A Missouri appeals court this week ruled that state officials could not keep applications for licenses under the state’s medical marijuana program under wraps.
The case was brought by Kings Garden Midwest, a California-based company that had sought a license to grow medical marijuana in Missouri. The company took issue with the state’s rejection and filed a lawsuit seeking to force the state to release applications from rival candidates.
The court reportedly wrote that keeping that information a secret from companies trying to evaluate their own applications would be “unreasonable and absurd.”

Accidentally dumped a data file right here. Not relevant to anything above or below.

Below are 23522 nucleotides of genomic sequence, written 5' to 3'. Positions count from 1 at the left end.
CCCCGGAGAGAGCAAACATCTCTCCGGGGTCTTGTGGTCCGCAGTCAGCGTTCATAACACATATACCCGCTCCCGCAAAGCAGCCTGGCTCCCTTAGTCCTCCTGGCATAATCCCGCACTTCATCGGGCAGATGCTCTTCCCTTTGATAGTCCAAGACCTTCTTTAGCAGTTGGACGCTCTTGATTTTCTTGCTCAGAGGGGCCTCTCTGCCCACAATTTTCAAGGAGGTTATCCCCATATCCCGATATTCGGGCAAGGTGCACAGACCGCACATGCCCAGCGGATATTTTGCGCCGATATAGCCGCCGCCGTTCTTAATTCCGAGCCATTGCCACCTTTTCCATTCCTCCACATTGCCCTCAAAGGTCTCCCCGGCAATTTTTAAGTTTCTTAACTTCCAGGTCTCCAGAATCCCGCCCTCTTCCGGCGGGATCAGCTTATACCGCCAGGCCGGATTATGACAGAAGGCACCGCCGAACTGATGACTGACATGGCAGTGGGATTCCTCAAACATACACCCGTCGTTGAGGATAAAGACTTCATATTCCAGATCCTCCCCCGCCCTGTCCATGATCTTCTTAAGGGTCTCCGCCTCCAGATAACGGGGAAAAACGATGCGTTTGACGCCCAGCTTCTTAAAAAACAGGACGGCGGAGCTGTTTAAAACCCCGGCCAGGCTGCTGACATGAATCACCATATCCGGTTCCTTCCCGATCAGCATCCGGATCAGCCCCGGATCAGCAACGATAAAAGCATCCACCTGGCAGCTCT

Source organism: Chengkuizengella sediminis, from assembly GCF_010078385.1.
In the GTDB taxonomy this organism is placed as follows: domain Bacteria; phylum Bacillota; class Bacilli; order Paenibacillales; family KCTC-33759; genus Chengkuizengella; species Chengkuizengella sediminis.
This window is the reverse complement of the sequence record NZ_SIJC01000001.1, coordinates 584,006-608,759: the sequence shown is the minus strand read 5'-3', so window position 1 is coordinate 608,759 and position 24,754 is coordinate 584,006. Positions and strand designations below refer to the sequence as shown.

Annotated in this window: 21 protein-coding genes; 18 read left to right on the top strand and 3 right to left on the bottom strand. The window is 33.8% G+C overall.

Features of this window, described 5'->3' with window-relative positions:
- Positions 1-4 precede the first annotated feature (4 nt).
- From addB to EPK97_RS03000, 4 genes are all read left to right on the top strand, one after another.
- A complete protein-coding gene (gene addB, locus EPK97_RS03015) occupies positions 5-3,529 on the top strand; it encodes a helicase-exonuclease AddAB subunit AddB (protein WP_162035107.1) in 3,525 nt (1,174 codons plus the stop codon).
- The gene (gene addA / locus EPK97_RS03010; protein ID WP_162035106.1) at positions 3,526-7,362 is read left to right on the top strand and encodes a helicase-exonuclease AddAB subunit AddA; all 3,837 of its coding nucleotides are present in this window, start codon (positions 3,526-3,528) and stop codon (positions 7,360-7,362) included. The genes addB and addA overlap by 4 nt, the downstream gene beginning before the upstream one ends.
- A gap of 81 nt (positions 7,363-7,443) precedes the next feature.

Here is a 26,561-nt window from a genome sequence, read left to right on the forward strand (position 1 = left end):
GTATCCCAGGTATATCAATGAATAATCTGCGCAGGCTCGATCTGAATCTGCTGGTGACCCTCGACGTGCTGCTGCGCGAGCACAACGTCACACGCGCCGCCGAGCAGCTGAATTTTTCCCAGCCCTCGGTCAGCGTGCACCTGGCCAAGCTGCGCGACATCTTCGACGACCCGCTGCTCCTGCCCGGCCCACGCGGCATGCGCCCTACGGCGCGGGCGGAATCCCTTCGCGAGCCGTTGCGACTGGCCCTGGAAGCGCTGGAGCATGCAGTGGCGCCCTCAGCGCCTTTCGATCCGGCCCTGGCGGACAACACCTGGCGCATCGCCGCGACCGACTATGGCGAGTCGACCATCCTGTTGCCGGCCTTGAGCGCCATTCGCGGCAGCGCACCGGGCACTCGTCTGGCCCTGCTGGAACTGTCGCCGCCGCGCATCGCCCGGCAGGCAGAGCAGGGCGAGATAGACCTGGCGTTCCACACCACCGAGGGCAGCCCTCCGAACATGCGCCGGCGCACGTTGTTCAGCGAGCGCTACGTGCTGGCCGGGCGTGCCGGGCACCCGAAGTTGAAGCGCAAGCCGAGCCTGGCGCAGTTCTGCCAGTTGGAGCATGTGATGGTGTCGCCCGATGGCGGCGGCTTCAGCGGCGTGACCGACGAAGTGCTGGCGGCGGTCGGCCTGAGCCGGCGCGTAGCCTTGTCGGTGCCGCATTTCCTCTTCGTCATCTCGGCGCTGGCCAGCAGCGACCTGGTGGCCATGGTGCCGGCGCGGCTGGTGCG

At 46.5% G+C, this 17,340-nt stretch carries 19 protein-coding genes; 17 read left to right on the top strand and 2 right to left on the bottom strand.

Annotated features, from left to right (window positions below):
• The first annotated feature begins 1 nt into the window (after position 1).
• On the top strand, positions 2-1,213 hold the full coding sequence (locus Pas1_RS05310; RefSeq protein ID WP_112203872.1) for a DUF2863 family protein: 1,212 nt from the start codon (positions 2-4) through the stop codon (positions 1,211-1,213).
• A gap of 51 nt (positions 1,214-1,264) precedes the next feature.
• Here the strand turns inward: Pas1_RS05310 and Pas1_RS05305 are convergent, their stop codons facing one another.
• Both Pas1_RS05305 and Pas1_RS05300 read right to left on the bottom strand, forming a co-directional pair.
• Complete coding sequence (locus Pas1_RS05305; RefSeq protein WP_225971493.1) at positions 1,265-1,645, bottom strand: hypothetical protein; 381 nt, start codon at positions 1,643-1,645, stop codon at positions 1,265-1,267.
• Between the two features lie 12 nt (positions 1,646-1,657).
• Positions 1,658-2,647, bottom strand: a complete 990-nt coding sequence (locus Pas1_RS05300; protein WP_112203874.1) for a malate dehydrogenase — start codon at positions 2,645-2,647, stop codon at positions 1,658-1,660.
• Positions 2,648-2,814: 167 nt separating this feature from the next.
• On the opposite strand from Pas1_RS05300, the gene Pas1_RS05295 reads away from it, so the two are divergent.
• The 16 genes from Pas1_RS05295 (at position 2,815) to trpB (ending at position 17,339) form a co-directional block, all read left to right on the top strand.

“Because applications are not judged solely on their own merits but are ranked competitively against other applications, the only way to determine whether the Department denied Kings Garden’s applications in an arbitrary or capricious manner is to compare its applications against information from those of successful applicants,” the court wrote, according to the Associated Press.
The state’s licensing program previously drew criticism for its use of a private company to evaluate applications, and hundreds of rejected applicants have questioned the state’s scoring system.
State regulators had argued that the constitutional amendment authorizing medical marijuana in Missouri required that information about applicants and licenses be kept confidential. The state’s health department said it is considering possible next steps — including an appeal to the Missouri Supreme Court.